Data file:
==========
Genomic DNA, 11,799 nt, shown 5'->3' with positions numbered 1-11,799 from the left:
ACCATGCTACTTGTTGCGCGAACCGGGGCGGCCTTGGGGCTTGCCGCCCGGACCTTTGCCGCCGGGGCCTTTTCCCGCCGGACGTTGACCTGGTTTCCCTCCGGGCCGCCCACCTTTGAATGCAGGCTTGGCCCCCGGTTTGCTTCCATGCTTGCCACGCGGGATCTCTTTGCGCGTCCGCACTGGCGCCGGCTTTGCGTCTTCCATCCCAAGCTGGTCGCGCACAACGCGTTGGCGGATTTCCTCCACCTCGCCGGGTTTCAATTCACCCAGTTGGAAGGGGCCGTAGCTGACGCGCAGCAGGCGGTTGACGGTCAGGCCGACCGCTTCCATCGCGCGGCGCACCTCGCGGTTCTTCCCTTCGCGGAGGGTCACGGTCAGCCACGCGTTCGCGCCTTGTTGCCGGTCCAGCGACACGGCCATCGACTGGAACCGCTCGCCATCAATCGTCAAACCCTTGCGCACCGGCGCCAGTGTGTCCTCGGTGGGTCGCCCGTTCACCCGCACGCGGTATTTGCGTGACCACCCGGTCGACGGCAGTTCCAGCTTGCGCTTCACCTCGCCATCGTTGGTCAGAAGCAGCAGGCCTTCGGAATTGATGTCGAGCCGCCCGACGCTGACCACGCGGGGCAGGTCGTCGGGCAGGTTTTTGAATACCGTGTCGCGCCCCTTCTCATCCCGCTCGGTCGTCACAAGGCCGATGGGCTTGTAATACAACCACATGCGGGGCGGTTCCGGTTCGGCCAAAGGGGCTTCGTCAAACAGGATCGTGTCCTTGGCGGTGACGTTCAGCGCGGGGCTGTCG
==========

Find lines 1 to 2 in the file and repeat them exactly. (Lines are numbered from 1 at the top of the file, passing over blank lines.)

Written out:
Genomic DNA, 11,799 nt, shown 5'->3' with positions numbered 1-11,799 from the left:
ACCATGCTACTTGTTGCGCGAACCGGGGCGGCCTTGGGGCTTGCCGCCCGGACCTTTGCCGCCGGGGCCTTTTCCCGCCGGACGTTGACCTGGTTTCCCTCCGGGCCGCCCACCTTTGAATGCAGGCTTGGCCCCCGGTTTGCTTCCATGCTTGCCACGCGGGATCTCTTTGCGCGTCCGCACTGGCGCCGGCTTTGCGTCTTCCATCCCAAGCTGGTCGCGCACAACGCGTTGGCGGATTTCCTCCACCTCGCCGGGTTTCAATTCACCCAGTTGGAAGGGGCCGTAGCTGACGCGCAGCAGGCGGTTGACGGTCAGGCCGACCGCTTCCATCGCGCGGCGCACCTCGCGGTTCTTCCCTTCGCGGAGGGTCACGGTCAGCCACGCGTTCGCGCCTTGTTGCCGGTCCAGCGACACGGCCATCGACTGGAACCGCTCGCCATCAATCGTCAAACCCTTGCGCACCGGCGCCAGTGTGTCCTCGGTGGGTCGCCCGTTCACCCGCACGCGGTATTTGCGTGACCACCCGGTCGACGGCAGTTCCAGCTTGCGCTTCACCTCGCCATCGTTGGTCAGAAGCAGCAGGCCTTCGGAATTGATGTCGAGCCGCCCGACGCTGACCACGCGGGGCAGGTCGTCGGGCAGGTTTTTGAATACCGTGTCGCGCCCCTTCTCATCCCGCTCGGTCGTCACAAGGCCGATGGGCTTGTAATACAACCACATGCGGGGCGGTTCCGGTTCGGCCAAAGGGGCTTCGTCAAACAGGATCGTGTCCTTGGCGGTGACGTTCAGCGCGGGGCTGTCG